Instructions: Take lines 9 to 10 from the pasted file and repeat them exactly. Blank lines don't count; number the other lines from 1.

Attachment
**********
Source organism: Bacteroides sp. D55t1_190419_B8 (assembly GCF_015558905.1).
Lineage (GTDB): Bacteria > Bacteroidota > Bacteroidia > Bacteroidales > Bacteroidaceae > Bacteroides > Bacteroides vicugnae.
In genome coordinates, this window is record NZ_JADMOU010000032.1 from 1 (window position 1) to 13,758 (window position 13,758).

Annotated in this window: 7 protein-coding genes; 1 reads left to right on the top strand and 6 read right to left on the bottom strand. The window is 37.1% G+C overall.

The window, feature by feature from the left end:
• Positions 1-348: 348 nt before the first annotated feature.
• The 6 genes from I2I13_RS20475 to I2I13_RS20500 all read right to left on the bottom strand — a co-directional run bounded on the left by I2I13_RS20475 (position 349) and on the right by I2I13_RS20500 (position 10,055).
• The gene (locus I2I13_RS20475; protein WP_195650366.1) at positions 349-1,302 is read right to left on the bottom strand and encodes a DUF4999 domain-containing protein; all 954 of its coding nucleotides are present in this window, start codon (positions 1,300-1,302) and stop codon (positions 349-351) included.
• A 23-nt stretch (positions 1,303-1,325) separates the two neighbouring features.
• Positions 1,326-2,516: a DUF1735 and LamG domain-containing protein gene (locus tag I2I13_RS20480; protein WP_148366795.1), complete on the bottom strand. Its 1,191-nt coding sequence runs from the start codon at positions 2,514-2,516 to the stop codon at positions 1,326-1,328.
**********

• A 23-nt stretch (positions 1,303-1,325) separates the two neighbouring features.
• Positions 1,326-2,516: a DUF1735 and LamG domain-containing protein gene (locus tag I2I13_RS20480; protein WP_148366795.1), complete on the bottom strand. Its 1,191-nt coding sequence runs from the start codon at positions 2,514-2,516 to the stop codon at positions 1,326-1,328.